Everything began getting out of whack in 2007. Again, to a large extent, our view of Afghanistan was conditioned by our own local politics. Kevin Rudd emphasised that this was the “good" war, in contrast to Iraq. This idea resonated in the electorate; unfortunately, it also demanded a renewed, emphasised commitment to fighting and, in particular, managing to defeat the Taliban on the battlefield. This was necessary simply in order to prove that Labor hadn't turned “soft" on defence; but it had nothing to do with whether the insurgency could actually be defeated.
Because building hospitals and mosques wasn't working, our troops were given new tasks. They were tasked with new missions; patrolling, attempting to dominate ground, disrupting the Taliban and “taking the fight to them". Senior defence officials admitted that, at one time, it almost seemed as if each new week brought a new strategy for victory. The commanders on the ground weren't like the blimpish generals of World War I. They could see what hadn't worked and so they changed to new tactics that seemed to offer greater possibilities of success.
It wasn't their fault if they were always being forced to look at the scenery after it had passed by. Despite all Labor’s fierce talk, it turned out that there was never any desire to reinforce our commitment. Even now it seems unlikely that deploying extra troops would have made any difference to the gradual progress the insurgency was making. Sensing a political opportunity, the coalition called for the deployment of tanks only to be told by our commander (a former tank officer) that they were unnecessary. Long-range artillery, a couple of tracked howitzers, might, just possibly, have saved a few lives (while taking many others) but we don't have any of those and so once again we didn't dare to look forwards and try and work out what we needed to deploy if we wanted to reverse the province's increasing trajectory towards chaos.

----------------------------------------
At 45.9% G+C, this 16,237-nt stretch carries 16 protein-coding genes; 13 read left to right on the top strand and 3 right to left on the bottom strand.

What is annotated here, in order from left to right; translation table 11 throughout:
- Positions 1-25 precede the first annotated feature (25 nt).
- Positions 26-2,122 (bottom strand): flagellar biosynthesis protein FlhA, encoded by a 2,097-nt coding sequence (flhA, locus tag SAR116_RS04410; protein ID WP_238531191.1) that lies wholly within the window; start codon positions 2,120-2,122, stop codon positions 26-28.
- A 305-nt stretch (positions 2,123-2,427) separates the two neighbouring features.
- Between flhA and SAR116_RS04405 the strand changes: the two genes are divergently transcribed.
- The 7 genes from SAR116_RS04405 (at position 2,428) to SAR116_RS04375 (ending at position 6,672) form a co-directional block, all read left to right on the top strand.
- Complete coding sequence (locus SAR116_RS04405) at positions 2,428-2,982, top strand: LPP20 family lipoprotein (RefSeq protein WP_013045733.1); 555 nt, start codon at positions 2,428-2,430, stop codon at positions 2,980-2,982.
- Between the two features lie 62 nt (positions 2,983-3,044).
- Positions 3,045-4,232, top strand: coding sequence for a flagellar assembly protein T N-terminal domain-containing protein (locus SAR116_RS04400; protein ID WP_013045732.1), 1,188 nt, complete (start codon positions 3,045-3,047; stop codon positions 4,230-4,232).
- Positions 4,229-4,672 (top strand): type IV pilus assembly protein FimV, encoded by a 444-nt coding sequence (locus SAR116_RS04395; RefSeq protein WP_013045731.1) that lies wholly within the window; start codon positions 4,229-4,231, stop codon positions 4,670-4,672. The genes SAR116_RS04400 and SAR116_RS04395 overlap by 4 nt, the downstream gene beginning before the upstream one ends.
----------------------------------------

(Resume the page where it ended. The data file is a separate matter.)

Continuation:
Instead the top brass reassured the country with glib phrases. The empty words still ring, hollowly, in the air. “We've got it about right." And we believed the honesty and integrity of the upright man who was speaking, so we swallowed it whole. What we forgot to notice were the careful clarifications surrounding his assessment. We were achieving the mission, as it had now been re-defined, but this was no longer to bring peace to Afghanistan. Instead, it had been revised sharply downwards. Now it was simply to train a small part of their country's army so it could take over, allowing us to exit. After that it wasn't our responsibility.
Every time an Australian soldier dies we are told it's not the right time to question our commitment. That's why this is the perfect opportunity to analyse our failure. Over the past fortnight the Taliban have achieved spectacular successes that have made a mockery of the idea that we'd achieved solid gains over the winter months when the insurgents go to ground.
The insurgency has assassinated a former provincial governor and a current senior official. The fight has been taken to the central marketplace of the district capital. The insurgents are winning.
Instead of representing a bastion of control for the central government in Kabul, our province has now become the centre of a festering problem that is expanding to destabilise the entire country.